More bodies found in mass graves in northwestern Mexico
Forensic experts in Mexico have found 13 bodies buried in shallow graves in northwestern Sinaloa state.
Investigators said the victims had been shot in the head, execution-style.
The find comes at the same time as officials unearthed another 10 bodies in the northeastern state of Tamaulipas, bringing the total to 126.
Mexican Interior Secretary Francisco Blake Mora said the government would not tolerate such atrocities and promised to send more troops.
He said the military would not leave the area until those responsible for the crime had been caught.
Authorities were alerted to the mass graves in Sinaloa by a local farmer who noticed a strong smell coming from the field where the bodies were buried.
The bodies were found in seven shallow pits. Forensic experts said the victims were killed some five or six months ago.
Two of the victims were female and were wearing clothes which match those of two students who went missing in October.
Officials said they were still awaiting DNA and dental tests to confirm if they were indeed the two students.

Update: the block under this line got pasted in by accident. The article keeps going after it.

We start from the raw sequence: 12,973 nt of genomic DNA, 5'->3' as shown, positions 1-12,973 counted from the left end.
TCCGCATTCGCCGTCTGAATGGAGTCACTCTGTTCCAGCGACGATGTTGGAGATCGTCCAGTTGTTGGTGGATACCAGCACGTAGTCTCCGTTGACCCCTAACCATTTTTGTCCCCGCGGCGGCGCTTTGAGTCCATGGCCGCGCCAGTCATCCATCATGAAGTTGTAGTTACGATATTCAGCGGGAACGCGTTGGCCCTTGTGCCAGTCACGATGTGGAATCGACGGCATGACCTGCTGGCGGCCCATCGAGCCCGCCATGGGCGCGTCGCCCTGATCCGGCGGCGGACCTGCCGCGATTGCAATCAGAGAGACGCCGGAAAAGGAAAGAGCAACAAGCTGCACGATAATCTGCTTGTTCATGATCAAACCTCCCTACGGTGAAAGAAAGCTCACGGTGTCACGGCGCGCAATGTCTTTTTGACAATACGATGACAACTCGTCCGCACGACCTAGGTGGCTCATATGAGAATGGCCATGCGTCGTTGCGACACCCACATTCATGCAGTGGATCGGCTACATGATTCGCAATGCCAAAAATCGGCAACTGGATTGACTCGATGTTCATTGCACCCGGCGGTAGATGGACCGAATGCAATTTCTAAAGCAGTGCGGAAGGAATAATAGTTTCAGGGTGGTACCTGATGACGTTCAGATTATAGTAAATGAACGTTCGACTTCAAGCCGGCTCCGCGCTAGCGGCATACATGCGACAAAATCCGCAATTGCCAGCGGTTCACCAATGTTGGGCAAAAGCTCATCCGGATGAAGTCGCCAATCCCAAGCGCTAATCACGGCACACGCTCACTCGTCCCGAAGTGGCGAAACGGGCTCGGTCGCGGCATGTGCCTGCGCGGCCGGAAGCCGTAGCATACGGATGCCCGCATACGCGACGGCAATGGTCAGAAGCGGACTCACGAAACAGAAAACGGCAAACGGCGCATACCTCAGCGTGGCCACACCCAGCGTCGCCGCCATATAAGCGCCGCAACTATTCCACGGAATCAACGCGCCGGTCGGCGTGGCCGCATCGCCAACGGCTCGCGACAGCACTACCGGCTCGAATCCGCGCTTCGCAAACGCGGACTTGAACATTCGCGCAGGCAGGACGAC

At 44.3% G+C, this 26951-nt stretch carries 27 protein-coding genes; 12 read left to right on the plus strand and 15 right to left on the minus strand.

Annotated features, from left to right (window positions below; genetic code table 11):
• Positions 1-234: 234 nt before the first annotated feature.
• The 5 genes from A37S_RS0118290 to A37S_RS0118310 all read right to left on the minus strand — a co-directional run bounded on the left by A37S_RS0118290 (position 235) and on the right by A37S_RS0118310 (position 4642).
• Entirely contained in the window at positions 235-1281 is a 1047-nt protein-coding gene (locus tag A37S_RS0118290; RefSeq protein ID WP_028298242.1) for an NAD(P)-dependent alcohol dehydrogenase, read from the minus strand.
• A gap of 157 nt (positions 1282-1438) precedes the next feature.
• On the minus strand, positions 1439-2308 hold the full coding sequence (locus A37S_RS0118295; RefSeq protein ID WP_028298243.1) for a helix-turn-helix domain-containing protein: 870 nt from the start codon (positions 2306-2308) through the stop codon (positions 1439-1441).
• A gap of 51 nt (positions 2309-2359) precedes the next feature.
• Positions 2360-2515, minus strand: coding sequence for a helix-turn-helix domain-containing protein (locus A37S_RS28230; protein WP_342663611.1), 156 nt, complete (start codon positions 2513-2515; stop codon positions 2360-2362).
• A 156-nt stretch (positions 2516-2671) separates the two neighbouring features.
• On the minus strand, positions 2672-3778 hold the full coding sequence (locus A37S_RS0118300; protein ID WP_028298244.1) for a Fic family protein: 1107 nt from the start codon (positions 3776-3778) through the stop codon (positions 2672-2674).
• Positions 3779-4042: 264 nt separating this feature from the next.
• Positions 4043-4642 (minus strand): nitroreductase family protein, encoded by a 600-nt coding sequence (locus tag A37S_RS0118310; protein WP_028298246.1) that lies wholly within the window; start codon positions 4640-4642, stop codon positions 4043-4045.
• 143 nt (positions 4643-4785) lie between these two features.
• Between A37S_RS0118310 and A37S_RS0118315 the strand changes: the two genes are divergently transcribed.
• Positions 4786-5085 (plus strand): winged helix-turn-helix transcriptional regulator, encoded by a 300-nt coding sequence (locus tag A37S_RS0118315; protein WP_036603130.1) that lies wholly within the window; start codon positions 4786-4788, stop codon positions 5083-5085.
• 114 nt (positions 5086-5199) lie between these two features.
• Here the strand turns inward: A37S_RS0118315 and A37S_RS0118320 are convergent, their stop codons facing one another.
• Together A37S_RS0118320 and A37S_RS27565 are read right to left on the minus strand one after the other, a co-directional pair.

One of the male bodies is believed to be that of Edgar Binuela Gutierrez, a doctor who was kidnapped in August in a nearby town.
Investigators said they could identify him because he was wearing a bracelet bearing his name when he was killed.
The discovery of the Sinaloa graves came as investigators continued to unearth bodies from mass graves in Tamaulipas state, where a total of 126 have now been uncovered over the past week.
The Mexican government blamed the Zetas drug cartel for those killings. The authorities have arrested 17 people in connection with the discovery of the bodies.
The federal government has deployed a special investigative team to try and track down the leaders of the cartel.
Founded by former members of the Mexican special forces, the Zetas cartel is widely believed to be one of the most ruthless groups operating in the country.
Well-trained and well-armed they first acted as hitmen for the Gulf cartel, before setting up their own criminal organisation, police say.
They are also believed to be behind the killing last August of 72 migrants from South and Central America, who were killed in the same town for refusing to join their ranks.